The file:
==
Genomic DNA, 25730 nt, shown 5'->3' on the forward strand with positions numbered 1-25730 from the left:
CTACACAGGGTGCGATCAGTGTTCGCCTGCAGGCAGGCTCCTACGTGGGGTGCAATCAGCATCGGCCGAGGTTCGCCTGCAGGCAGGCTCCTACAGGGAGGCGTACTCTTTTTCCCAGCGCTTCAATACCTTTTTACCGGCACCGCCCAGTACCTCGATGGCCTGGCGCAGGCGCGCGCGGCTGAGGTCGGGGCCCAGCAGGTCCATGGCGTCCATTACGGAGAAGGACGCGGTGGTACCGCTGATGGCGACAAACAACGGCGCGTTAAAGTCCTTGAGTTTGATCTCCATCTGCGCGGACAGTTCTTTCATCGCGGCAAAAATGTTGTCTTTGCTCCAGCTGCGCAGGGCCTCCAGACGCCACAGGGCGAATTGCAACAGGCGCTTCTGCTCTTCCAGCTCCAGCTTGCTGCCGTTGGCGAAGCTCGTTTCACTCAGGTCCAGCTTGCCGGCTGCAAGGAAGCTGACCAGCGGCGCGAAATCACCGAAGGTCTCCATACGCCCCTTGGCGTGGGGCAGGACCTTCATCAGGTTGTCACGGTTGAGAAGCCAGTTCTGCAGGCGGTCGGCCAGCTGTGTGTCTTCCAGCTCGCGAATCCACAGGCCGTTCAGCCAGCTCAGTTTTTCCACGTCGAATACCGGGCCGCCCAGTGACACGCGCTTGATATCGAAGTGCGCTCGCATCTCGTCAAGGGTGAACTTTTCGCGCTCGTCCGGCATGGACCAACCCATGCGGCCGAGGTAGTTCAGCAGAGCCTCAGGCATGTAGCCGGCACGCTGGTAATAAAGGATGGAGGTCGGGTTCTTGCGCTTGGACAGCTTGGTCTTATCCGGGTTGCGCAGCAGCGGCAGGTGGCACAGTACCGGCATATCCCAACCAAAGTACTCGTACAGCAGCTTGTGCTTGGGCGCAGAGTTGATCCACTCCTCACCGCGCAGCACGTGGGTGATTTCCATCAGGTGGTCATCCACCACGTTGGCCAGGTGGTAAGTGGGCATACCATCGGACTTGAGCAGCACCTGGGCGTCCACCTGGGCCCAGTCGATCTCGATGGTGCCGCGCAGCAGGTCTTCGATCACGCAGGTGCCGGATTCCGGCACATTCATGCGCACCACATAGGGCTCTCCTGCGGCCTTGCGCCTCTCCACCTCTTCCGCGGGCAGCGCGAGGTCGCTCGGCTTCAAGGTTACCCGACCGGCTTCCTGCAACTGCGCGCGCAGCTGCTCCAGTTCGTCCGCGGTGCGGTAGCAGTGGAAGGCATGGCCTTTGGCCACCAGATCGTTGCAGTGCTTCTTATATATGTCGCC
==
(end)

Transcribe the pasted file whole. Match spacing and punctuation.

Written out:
Genomic DNA, 25730 nt, shown 5'->3' on the forward strand with positions numbered 1-25730 from the left:
CTACACAGGGTGCGATCAGTGTTCGCCTGCAGGCAGGCTCCTACGTGGGGTGCAATCAGCATCGGCCGAGGTTCGCCTGCAGGCAGGCTCCTACAGGGAGGCGTACTCTTTTTCCCAGCGCTTCAATACCTTTTTACCGGCACCGCCCAGTACCTCGATGGCCTGGCGCAGGCGCGCGCGGCTGAGGTCGGGGCCCAGCAGGTCCATGGCGTCCATTACGGAGAAGGACGCGGTGGTACCGCTGATGGCGACAAACAACGGCGCGTTAAAGTCCTTGAGTTTGATCTCCATCTGCGCGGACAGTTCTTTCATCGCGGCAAAAATGTTGTCTTTGCTCCAGCTGCGCAGGGCCTCCAGACGCCACAGGGCGAATTGCAACAGGCGCTTCTGCTCTTCCAGCTCCAGCTTGCTGCCGTTGGCGAAGCTCGTTTCACTCAGGTCCAGCTTGCCGGCTGCAAGGAAGCTGACCAGCGGCGCGAAATCACCGAAGGTCTCCATACGCCCCTTGGCGTGGGGCAGGACCTTCATCAGGTTGTCACGGTTGAGAAGCCAGTTCTGCAGGCGGTCGGCCAGCTGTGTGTCTTCCAGCTCGCGAATCCACAGGCCGTTCAGCCAGCTCAGTTTTTCCACGTCGAATACCGGGCCGCCCAGTGACACGCGCTTGATATCGAAGTGCGCTCGCATCTCGTCAAGGGTGAACTTTTCGCGCTCGTCCGGCATGGACCAACCCATGCGGCCGAGGTAGTTCAGCAGAGCCTCAGGCATGTAGCCGGCACGCTGGTAATAAAGGATGGAGGTCGGGTTCTTGCGCTTGGACAGCTTGGTCTTATCCGGGTTGCGCAGCAGCGGCAGGTGGCACAGTACCGGCATATCCCAACCAAAGTACTCGTACAGCAGCTTGTGCTTGGGCGCAGAGTTGATCCACTCCTCACCGCGCAGCACGTGGGTGATTTCCATCAGGTGGTCATCCACCACGTTGGCCAGGTGGTAAGTGGGCATACCATCGGACTTGAGCAGCACCTGGGCGTCCACCTGGGCCCAGTCGATCTCGATGGTGCCGCGCAGCAGGTCTTCGATCACGCAGGTGCCGGATTCCGGCACATTCATGCGCACCACATAGGGCTCTCCTGCGGCCTTGCGCCTCTCCACCTCTTCCGCGGGCAGCGCGAGGTCGCTCGGCTTCAAGGTTACCCGACCGGCTTCCTGCAACTGCGCGCGCAGCTGCTCCAGTTCGTCCGCGGTGCGGTAGCAGTGGAAGGCATGGCCTTTGGCCACCAGATCGTTGCAGTGCTTCTTATATATGTCGCC